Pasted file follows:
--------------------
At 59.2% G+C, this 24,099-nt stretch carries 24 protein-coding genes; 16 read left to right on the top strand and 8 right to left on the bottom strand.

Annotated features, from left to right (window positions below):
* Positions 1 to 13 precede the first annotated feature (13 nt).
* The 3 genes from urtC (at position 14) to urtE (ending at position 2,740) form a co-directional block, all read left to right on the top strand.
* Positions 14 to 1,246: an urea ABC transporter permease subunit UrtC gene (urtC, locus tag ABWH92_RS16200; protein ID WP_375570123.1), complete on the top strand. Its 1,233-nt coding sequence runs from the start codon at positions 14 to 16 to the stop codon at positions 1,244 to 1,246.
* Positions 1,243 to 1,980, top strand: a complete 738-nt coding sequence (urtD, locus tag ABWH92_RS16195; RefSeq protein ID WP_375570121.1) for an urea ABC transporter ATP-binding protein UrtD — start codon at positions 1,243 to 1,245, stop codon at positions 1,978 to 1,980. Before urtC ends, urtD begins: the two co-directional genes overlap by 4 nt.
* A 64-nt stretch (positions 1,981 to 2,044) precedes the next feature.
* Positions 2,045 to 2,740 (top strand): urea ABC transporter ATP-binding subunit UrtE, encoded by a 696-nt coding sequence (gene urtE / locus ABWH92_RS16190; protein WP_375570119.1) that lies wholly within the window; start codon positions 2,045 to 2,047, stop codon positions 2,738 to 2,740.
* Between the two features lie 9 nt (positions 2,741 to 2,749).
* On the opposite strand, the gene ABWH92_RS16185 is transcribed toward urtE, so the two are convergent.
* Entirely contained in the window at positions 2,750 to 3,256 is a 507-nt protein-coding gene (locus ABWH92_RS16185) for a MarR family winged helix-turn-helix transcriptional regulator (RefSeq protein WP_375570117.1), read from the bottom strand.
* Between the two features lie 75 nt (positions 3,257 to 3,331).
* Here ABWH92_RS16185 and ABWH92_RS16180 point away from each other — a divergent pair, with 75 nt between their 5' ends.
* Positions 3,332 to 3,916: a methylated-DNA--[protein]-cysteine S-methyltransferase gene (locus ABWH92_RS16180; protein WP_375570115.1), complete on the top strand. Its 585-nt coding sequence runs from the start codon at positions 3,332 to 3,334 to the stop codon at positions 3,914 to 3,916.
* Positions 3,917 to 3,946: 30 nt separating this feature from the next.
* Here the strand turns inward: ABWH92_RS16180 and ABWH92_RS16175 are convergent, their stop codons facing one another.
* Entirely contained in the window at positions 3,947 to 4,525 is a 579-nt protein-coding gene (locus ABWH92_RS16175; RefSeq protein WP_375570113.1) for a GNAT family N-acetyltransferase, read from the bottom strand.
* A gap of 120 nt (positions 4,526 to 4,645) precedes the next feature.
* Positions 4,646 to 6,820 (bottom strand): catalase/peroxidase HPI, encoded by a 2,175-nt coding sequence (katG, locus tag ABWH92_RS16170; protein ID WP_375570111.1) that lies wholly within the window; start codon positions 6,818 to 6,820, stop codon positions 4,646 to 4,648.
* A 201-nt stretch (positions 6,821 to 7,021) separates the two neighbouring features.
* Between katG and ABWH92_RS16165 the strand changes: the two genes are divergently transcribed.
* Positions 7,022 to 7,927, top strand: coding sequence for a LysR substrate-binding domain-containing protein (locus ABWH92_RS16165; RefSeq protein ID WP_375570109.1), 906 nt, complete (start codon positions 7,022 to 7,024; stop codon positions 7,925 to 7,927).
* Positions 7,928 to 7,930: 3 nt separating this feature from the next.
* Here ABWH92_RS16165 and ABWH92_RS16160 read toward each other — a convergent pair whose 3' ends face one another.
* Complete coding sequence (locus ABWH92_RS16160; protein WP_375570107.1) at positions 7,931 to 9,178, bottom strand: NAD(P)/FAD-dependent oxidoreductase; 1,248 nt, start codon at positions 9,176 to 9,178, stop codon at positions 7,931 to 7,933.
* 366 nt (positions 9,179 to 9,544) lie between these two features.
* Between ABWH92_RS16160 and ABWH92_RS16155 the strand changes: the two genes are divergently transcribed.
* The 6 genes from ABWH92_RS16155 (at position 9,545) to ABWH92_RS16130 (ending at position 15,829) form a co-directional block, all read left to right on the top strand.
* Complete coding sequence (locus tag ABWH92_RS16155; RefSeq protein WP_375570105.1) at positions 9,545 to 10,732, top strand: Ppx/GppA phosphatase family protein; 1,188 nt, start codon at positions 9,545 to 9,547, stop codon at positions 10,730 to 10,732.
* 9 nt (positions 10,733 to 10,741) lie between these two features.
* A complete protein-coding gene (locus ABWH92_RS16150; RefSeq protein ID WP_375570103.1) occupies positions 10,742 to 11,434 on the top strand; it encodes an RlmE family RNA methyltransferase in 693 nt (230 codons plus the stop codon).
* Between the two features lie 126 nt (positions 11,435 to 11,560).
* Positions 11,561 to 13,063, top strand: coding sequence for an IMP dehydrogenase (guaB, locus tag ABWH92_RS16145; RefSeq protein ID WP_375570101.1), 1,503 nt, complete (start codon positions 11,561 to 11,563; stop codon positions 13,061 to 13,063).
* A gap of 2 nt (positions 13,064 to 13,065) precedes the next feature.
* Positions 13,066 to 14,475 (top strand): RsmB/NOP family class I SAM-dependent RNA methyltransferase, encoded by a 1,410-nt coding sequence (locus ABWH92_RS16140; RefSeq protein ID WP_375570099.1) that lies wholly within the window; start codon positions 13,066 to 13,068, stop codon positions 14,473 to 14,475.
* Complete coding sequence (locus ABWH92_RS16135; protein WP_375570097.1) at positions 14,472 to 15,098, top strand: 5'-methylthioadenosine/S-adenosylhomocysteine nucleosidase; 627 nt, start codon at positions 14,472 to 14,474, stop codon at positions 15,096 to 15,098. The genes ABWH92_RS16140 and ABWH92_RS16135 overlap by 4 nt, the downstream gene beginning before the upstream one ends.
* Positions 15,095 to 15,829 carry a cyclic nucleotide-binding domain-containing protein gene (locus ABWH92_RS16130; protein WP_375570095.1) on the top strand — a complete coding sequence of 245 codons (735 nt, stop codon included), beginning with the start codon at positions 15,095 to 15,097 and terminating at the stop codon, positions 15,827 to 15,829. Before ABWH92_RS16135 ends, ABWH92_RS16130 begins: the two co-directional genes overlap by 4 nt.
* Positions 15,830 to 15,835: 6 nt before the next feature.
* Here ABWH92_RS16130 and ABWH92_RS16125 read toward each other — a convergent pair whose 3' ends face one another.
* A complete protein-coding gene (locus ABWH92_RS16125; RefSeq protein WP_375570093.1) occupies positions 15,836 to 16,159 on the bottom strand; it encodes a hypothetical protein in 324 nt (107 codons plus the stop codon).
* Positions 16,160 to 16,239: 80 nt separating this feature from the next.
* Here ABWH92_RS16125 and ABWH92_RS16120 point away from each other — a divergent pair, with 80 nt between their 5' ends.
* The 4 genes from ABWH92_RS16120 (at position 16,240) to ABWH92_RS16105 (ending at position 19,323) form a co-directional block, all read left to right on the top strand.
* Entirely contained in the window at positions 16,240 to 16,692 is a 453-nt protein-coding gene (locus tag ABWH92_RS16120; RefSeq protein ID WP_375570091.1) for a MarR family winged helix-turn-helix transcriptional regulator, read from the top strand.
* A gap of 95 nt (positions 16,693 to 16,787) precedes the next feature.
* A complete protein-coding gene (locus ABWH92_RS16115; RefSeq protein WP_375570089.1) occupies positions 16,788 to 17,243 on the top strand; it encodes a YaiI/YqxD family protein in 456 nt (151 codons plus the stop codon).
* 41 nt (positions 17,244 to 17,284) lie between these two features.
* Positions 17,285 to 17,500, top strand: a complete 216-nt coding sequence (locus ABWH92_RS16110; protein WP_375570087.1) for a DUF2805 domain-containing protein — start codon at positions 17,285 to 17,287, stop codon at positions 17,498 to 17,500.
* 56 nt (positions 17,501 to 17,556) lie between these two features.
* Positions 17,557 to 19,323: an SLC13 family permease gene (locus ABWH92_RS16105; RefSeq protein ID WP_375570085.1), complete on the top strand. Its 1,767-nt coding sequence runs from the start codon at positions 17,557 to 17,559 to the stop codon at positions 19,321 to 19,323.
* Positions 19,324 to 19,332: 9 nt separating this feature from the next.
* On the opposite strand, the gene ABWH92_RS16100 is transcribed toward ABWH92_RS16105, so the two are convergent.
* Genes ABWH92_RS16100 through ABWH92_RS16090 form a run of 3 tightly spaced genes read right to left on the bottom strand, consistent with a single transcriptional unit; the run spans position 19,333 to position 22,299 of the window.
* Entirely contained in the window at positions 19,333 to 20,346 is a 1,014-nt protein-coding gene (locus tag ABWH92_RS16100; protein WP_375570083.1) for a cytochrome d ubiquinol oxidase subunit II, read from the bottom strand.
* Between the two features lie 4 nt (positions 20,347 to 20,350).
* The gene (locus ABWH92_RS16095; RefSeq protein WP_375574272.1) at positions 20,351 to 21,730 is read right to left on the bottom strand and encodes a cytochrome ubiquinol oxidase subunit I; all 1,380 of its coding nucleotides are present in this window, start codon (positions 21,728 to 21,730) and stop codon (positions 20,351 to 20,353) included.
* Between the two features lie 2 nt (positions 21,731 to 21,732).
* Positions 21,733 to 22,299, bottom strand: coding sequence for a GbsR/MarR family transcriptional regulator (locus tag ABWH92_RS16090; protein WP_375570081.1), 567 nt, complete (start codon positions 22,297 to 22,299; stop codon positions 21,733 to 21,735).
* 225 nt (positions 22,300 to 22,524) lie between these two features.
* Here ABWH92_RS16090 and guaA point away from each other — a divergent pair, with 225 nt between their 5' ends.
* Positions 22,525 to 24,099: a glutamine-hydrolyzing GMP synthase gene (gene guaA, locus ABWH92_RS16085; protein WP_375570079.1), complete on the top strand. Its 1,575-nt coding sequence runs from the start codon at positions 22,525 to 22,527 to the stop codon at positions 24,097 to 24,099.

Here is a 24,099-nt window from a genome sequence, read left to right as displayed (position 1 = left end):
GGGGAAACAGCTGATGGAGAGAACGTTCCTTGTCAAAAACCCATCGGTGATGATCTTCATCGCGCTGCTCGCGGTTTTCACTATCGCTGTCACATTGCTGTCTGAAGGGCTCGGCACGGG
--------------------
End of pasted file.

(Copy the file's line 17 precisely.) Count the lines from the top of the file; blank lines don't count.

* Entirely contained in the window at positions 3,947 to 4,525 is a 579-nt protein-coding gene (locus ABWH92_RS16175; RefSeq protein WP_375570113.1) for a GNAT family N-acetyltransferase, read from the bottom strand.